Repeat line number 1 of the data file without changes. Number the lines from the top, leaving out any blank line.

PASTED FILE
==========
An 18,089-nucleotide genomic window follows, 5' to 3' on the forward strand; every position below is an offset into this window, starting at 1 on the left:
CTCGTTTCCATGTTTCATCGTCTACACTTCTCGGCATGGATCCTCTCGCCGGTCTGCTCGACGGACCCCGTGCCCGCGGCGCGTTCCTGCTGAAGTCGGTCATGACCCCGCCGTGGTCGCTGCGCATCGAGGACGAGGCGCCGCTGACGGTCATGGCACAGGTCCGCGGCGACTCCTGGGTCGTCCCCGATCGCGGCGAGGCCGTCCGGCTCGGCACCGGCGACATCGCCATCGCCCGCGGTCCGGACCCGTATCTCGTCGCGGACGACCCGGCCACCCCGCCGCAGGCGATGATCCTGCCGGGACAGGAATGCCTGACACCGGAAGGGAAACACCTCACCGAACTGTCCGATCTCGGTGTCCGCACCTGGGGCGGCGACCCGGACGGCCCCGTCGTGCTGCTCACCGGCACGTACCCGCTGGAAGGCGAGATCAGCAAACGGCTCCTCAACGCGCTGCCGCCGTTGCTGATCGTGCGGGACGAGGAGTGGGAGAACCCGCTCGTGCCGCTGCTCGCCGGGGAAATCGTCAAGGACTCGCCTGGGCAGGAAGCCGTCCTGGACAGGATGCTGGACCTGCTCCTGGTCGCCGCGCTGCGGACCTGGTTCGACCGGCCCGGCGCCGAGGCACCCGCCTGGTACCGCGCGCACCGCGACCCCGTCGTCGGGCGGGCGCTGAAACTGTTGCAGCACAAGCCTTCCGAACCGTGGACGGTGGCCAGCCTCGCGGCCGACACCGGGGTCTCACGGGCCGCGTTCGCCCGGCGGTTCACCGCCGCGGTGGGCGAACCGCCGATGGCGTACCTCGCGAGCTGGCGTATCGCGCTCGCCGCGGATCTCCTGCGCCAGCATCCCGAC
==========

An 18,089-nucleotide genomic window follows, 5' to 3' on the forward strand; every position below is an offset into this window, starting at 1 on the left: